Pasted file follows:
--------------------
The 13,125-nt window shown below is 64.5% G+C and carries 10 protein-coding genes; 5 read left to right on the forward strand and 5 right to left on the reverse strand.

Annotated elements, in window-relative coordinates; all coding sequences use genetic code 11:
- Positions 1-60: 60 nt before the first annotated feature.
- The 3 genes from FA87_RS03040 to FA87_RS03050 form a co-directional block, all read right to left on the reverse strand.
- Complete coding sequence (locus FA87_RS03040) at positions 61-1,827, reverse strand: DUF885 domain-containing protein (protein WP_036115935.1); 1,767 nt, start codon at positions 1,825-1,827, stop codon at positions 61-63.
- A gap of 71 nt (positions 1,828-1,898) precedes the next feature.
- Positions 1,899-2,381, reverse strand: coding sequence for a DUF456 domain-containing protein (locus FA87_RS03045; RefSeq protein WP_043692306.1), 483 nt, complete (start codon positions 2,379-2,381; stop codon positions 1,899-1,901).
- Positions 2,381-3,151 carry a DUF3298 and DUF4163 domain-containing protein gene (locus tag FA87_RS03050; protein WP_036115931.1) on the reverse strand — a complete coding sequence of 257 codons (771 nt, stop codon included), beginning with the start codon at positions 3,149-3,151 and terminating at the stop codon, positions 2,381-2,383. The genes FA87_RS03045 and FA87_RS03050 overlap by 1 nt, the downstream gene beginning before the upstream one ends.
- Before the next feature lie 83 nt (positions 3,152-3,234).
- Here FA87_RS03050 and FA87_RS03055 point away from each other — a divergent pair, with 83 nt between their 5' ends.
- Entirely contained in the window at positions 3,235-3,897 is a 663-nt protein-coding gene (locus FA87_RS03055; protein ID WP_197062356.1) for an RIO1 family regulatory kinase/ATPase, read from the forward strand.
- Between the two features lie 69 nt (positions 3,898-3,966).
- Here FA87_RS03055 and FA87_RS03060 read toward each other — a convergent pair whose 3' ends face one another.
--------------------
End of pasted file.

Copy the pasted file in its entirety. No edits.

The 13,125-nt window shown below is 64.5% G+C and carries 10 protein-coding genes; 5 read left to right on the forward strand and 5 right to left on the reverse strand.

Annotated elements, in window-relative coordinates; all coding sequences use genetic code 11:
- Positions 1-60: 60 nt before the first annotated feature.
- The 3 genes from FA87_RS03040 to FA87_RS03050 form a co-directional block, all read right to left on the reverse strand.
- Complete coding sequence (locus FA87_RS03040) at positions 61-1,827, reverse strand: DUF885 domain-containing protein (protein WP_036115935.1); 1,767 nt, start codon at positions 1,825-1,827, stop codon at positions 61-63.
- A gap of 71 nt (positions 1,828-1,898) precedes the next feature.
- Positions 1,899-2,381, reverse strand: coding sequence for a DUF456 domain-containing protein (locus FA87_RS03045; RefSeq protein WP_043692306.1), 483 nt, complete (start codon positions 2,379-2,381; stop codon positions 1,899-1,901).
- Positions 2,381-3,151 carry a DUF3298 and DUF4163 domain-containing protein gene (locus tag FA87_RS03050; protein WP_036115931.1) on the reverse strand — a complete coding sequence of 257 codons (771 nt, stop codon included), beginning with the start codon at positions 3,149-3,151 and terminating at the stop codon, positions 2,381-2,383. The genes FA87_RS03045 and FA87_RS03050 overlap by 1 nt, the downstream gene beginning before the upstream one ends.
- Before the next feature lie 83 nt (positions 3,152-3,234).
- Here FA87_RS03050 and FA87_RS03055 point away from each other — a divergent pair, with 83 nt between their 5' ends.
- Entirely contained in the window at positions 3,235-3,897 is a 663-nt protein-coding gene (locus FA87_RS03055; protein ID WP_197062356.1) for an RIO1 family regulatory kinase/ATPase, read from the forward strand.
- Between the two features lie 69 nt (positions 3,898-3,966).
- Here FA87_RS03055 and FA87_RS03060 read toward each other — a convergent pair whose 3' ends face one another.